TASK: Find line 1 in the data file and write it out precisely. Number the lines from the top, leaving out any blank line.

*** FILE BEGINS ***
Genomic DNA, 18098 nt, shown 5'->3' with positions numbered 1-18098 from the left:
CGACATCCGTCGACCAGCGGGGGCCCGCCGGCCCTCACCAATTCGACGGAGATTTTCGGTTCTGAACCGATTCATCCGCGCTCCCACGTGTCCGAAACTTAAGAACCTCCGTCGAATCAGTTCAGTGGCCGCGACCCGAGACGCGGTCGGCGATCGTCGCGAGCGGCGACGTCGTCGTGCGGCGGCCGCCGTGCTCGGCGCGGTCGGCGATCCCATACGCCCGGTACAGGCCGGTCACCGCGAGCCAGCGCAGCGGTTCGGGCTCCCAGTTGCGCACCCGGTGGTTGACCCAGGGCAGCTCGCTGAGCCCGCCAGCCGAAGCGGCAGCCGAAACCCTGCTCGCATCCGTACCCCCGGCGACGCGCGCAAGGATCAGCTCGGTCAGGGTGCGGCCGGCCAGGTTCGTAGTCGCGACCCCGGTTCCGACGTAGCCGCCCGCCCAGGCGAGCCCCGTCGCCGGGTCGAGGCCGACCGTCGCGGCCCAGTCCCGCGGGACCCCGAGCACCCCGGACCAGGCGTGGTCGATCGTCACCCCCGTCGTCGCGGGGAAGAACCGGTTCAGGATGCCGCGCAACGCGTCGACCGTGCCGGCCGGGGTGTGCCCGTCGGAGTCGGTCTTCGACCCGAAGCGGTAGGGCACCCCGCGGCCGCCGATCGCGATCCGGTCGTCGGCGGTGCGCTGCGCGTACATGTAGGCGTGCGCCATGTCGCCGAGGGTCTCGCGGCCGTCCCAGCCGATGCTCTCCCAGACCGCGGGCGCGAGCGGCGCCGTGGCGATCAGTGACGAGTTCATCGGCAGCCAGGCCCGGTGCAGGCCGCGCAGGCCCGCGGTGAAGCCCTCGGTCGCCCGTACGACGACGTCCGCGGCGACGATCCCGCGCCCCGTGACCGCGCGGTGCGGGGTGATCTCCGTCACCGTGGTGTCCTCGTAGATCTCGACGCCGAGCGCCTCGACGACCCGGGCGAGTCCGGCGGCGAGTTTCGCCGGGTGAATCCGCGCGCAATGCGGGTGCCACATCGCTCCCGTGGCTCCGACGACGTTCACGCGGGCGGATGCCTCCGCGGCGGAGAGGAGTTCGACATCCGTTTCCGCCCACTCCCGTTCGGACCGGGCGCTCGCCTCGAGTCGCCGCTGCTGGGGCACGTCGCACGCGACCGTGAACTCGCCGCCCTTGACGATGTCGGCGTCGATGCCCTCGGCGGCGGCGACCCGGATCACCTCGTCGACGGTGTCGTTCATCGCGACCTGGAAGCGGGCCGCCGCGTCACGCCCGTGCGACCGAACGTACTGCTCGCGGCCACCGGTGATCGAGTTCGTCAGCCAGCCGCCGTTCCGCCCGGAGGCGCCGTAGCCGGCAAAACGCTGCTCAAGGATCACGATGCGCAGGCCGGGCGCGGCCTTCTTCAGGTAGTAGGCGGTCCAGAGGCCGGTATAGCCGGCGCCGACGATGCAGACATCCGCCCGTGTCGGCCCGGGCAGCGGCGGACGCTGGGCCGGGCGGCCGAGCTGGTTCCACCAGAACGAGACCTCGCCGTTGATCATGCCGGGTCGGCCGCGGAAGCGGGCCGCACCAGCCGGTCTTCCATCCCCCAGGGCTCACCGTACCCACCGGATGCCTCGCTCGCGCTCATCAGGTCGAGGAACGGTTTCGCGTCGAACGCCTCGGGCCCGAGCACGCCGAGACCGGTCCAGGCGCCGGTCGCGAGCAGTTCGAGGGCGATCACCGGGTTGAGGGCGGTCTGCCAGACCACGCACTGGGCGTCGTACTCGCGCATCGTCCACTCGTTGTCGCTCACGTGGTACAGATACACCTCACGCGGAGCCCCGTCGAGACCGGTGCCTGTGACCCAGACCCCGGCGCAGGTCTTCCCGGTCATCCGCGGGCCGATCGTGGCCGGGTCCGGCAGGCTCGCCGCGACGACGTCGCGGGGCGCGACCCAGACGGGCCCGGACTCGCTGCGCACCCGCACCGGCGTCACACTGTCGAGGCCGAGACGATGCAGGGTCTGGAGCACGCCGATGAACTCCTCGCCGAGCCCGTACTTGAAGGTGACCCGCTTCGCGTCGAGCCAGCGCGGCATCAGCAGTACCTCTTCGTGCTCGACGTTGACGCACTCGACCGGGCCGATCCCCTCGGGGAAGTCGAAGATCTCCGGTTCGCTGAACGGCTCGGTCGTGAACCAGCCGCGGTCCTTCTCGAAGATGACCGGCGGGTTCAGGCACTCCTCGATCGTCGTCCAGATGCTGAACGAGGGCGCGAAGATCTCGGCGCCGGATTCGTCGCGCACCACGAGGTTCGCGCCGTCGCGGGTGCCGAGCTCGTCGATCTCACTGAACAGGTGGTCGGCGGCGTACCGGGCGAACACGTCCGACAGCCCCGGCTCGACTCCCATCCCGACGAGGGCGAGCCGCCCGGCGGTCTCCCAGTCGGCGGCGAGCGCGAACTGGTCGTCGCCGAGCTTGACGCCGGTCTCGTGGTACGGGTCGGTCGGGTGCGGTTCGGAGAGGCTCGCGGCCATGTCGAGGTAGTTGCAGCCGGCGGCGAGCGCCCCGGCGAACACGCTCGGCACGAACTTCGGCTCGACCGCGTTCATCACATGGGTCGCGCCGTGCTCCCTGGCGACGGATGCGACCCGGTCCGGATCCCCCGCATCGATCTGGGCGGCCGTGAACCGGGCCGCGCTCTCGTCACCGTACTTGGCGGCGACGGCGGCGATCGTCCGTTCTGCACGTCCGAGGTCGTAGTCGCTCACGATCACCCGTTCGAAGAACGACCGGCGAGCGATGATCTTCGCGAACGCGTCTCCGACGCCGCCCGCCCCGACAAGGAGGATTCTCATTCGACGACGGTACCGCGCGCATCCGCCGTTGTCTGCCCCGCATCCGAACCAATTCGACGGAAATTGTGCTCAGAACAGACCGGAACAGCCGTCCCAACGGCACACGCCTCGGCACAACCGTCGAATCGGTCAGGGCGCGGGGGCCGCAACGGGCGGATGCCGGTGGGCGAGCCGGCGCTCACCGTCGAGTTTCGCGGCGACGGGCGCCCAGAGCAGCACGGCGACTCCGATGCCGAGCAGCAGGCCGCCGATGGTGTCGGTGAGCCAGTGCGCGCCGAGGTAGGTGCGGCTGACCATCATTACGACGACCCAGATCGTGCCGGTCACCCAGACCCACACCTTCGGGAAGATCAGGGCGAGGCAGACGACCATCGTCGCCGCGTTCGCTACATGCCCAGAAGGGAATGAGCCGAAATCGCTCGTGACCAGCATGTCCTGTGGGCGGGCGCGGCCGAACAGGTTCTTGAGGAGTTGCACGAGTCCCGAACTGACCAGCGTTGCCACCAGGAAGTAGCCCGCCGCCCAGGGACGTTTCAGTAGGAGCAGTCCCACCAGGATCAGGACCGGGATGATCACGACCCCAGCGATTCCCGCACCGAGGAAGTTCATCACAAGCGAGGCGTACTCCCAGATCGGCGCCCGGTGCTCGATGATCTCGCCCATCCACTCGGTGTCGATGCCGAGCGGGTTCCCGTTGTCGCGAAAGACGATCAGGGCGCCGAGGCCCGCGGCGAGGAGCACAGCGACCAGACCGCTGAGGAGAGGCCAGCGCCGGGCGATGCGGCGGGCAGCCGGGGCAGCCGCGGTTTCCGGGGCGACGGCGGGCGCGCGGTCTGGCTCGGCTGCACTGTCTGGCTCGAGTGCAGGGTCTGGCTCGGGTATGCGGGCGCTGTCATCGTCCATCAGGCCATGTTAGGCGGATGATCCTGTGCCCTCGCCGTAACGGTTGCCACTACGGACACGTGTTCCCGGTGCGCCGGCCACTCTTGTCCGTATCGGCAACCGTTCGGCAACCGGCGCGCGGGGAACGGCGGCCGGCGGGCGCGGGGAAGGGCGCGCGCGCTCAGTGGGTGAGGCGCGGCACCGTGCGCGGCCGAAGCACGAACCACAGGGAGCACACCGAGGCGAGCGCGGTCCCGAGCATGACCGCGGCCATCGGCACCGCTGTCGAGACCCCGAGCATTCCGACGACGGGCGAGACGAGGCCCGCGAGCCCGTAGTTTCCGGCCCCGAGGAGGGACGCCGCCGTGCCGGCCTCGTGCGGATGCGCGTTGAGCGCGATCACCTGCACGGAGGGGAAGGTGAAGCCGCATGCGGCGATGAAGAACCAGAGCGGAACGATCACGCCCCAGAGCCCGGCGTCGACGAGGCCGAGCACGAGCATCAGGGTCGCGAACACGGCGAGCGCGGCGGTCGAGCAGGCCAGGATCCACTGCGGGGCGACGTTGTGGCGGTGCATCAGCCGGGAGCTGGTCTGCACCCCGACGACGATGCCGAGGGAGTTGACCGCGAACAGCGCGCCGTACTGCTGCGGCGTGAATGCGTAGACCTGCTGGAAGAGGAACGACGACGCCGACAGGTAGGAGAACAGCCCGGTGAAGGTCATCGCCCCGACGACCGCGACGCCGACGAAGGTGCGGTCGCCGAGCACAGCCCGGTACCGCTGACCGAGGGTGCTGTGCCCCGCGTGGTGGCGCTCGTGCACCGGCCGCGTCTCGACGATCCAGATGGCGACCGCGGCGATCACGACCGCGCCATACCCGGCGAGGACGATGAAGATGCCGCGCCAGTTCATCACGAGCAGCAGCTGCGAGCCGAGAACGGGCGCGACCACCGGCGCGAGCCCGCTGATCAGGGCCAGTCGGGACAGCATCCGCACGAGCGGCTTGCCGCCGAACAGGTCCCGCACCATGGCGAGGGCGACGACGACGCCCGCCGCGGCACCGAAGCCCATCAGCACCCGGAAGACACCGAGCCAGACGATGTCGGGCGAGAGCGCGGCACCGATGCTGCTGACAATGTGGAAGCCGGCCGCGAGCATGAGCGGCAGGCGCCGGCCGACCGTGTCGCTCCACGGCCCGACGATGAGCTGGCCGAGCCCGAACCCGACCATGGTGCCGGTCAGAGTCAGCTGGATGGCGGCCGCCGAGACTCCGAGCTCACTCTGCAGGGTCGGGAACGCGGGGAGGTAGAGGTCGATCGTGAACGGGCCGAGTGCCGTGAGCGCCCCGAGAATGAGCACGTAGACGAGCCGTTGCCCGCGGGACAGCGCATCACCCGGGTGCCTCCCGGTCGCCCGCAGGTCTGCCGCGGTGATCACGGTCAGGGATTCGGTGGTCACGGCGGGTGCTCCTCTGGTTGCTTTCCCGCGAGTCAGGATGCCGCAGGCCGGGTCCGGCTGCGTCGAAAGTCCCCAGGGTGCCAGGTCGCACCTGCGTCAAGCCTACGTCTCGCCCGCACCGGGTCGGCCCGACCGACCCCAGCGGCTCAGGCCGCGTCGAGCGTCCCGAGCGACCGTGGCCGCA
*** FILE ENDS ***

Genomic DNA, 18098 nt, shown 5'->3' with positions numbered 1-18098 from the left: